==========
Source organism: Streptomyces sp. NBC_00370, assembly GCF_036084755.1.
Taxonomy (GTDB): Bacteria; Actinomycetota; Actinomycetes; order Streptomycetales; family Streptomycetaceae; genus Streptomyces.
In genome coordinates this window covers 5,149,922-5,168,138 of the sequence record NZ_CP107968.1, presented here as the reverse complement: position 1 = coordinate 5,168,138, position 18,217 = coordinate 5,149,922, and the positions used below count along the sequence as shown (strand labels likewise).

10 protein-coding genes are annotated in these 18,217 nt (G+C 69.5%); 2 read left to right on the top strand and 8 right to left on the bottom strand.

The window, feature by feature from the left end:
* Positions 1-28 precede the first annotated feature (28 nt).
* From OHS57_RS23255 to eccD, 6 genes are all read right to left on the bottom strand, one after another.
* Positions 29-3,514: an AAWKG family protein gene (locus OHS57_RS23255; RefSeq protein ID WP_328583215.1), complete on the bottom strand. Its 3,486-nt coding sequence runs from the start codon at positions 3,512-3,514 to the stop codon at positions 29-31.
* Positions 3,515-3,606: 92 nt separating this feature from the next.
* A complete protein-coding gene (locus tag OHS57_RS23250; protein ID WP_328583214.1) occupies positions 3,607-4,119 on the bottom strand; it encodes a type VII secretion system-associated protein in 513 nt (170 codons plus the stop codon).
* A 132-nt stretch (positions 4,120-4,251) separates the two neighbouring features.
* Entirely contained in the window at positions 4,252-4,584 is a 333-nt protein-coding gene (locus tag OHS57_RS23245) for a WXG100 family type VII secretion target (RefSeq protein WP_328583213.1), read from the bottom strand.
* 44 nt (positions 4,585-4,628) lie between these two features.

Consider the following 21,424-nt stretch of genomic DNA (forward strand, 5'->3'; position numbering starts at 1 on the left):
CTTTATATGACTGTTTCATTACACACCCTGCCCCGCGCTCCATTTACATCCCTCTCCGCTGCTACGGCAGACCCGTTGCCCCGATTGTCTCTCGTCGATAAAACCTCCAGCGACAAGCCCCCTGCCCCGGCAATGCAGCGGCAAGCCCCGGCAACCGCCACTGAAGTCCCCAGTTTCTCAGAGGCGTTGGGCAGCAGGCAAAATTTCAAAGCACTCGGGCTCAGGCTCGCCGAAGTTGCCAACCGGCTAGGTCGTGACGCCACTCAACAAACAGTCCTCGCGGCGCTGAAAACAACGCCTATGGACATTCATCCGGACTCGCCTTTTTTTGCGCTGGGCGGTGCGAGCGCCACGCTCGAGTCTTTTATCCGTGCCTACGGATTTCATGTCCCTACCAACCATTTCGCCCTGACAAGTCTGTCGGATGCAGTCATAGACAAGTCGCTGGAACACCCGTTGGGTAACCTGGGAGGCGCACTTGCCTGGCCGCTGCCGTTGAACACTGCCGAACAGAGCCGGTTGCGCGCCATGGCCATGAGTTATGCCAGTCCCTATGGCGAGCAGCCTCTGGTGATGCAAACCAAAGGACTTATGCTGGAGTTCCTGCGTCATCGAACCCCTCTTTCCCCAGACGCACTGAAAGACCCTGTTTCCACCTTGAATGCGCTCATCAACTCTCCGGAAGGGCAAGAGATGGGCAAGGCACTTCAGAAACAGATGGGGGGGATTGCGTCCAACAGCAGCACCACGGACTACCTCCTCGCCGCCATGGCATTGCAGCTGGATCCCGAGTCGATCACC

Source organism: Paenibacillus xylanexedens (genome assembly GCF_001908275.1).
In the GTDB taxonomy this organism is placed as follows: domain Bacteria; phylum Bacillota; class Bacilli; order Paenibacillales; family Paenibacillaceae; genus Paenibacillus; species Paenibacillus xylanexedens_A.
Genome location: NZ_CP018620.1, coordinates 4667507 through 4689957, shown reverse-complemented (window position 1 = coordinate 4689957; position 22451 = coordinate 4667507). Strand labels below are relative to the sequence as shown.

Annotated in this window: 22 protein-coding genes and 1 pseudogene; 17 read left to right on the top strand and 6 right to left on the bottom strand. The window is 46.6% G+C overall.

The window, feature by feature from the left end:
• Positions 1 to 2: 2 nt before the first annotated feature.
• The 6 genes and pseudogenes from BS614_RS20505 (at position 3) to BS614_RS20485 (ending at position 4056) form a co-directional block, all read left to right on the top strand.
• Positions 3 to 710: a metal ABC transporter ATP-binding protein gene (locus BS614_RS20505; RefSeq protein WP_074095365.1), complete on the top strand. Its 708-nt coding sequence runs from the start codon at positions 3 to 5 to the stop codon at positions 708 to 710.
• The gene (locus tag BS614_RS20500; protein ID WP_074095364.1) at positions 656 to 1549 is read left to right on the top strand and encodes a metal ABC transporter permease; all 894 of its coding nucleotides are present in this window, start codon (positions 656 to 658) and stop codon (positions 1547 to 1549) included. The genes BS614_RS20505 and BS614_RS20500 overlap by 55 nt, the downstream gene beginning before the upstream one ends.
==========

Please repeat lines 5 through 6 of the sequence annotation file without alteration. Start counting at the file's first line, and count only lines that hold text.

The window, feature by feature from the left end:
* Positions 1-28 precede the first annotated feature (28 nt).